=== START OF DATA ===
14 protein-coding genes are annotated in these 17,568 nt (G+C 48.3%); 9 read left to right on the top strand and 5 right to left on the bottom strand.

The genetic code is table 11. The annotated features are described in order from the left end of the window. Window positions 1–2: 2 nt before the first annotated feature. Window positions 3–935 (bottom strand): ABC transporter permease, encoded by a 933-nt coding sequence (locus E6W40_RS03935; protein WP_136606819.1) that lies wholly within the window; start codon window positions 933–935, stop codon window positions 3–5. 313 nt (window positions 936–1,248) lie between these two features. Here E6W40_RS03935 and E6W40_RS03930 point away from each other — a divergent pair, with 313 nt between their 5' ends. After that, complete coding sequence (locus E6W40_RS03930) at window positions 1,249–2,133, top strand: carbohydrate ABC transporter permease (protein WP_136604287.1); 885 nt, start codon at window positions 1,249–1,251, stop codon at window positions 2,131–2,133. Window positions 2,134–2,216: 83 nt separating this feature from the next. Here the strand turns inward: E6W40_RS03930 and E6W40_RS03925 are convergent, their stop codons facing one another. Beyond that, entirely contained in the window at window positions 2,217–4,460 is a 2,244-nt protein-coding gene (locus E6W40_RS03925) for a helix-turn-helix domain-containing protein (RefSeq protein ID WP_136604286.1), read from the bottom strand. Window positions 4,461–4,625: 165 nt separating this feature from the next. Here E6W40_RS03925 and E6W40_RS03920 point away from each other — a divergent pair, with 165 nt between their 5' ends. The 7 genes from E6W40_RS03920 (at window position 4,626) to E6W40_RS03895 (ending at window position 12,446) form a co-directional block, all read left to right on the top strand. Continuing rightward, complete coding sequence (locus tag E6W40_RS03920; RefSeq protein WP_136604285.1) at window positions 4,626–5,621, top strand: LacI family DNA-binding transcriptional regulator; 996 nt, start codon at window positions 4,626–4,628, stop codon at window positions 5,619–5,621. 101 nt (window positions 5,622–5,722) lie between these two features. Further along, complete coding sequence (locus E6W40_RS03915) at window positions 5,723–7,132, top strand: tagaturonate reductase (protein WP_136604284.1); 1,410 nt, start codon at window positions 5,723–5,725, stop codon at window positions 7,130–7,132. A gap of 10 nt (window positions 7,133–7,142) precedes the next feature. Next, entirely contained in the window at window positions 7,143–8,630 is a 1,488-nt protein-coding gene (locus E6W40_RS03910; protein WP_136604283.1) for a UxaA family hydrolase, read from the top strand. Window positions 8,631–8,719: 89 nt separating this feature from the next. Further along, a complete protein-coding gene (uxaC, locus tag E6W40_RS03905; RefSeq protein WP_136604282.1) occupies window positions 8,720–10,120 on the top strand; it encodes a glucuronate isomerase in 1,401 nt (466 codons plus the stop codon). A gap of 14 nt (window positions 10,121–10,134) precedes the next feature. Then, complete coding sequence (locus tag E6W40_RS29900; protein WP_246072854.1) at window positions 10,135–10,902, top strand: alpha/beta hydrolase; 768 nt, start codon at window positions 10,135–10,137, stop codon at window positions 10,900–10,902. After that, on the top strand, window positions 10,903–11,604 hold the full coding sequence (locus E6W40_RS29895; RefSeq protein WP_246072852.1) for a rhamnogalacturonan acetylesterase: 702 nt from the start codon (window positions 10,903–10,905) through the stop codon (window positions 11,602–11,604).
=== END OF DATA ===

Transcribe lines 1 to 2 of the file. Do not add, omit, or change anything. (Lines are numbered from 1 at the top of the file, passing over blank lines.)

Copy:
14 protein-coding genes are annotated in these 17,568 nt (G+C 48.3%); 9 read left to right on the top strand and 5 right to left on the bottom strand.

The genetic code is table 11. The annotated features are described in order from the left end of the window. Window positions 1–2: 2 nt before the first annotated feature. Window positions 3–935 (bottom strand): ABC transporter permease, encoded by a 933-nt coding sequence (locus E6W40_RS03935; protein WP_136606819.1) that lies wholly within the window; start codon window positions 933–935, stop codon window positions 3–5. 313 nt (window positions 936–1,248) lie between these two features. Here E6W40_RS03935 and E6W40_RS03930 point away from each other — a divergent pair, with 313 nt between their 5' ends. After that, complete coding sequence (locus E6W40_RS03930) at window positions 1,249–2,133, top strand: carbohydrate ABC transporter permease (protein WP_136604287.1); 885 nt, start codon at window positions 1,249–1,251, stop codon at window positions 2,131–2,133. Window positions 2,134–2,216: 83 nt separating this feature from the next. Here the strand turns inward: E6W40_RS03930 and E6W40_RS03925 are convergent, their stop codons facing one another. Beyond that, entirely contained in the window at window positions 2,217–4,460 is a 2,244-nt protein-coding gene (locus E6W40_RS03925) for a helix-turn-helix domain-containing protein (RefSeq protein ID WP_136604286.1), read from the bottom strand. Window positions 4,461–4,625: 165 nt separating this feature from the next. Here E6W40_RS03925 and E6W40_RS03920 point away from each other — a divergent pair, with 165 nt between their 5' ends. The 7 genes from E6W40_RS03920 (at window position 4,626) to E6W40_RS03895 (ending at window position 12,446) form a co-directional block, all read left to right on the top strand. Continuing rightward, complete coding sequence (locus tag E6W40_RS03920; RefSeq protein WP_136604285.1) at window positions 4,626–5,621, top strand: LacI family DNA-binding transcriptional regulator; 996 nt, start codon at window positions 4,626–4,628, stop codon at window positions 5,619–5,621. 101 nt (window positions 5,622–5,722) lie between these two features. Further along, complete coding sequence (locus E6W40_RS03915) at window positions 5,723–7,132, top strand: tagaturonate reductase (protein WP_136604284.1); 1,410 nt, start codon at window positions 5,723–5,725, stop codon at window positions 7,130–7,132. A gap of 10 nt (window positions 7,133–7,142) precedes the next feature. Next, entirely contained in the window at window positions 7,143–8,630 is a 1,488-nt protein-coding gene (locus E6W40_RS03910; protein WP_136604283.1) for a UxaA family hydrolase, read from the top strand. Window positions 8,631–8,719: 89 nt separating this feature from the next. Further along, a complete protein-coding gene (uxaC, locus tag E6W40_RS03905; RefSeq protein WP_136604282.1) occupies window positions 8,720–10,120 on the top strand; it encodes a glucuronate isomerase in 1,401 nt (466 codons plus the stop codon). A gap of 14 nt (window positions 10,121–10,134) precedes the next feature. Then, complete coding sequence (locus tag E6W40_RS29900; protein WP_246072854.1) at window positions 10,135–10,902, top strand: alpha/beta hydrolase; 768 nt, start codon at window positions 10,135–10,137, stop codon at window positions 10,900–10,902. After that, on the top strand, window positions 10,903–11,604 hold the full coding sequence (locus E6W40_RS29895; RefSeq protein WP_246072852.1) for a rhamnogalacturonan acetylesterase: 702 nt from the start codon (window positions 10,903–10,905) through the stop codon (window positions 11,602–11,604).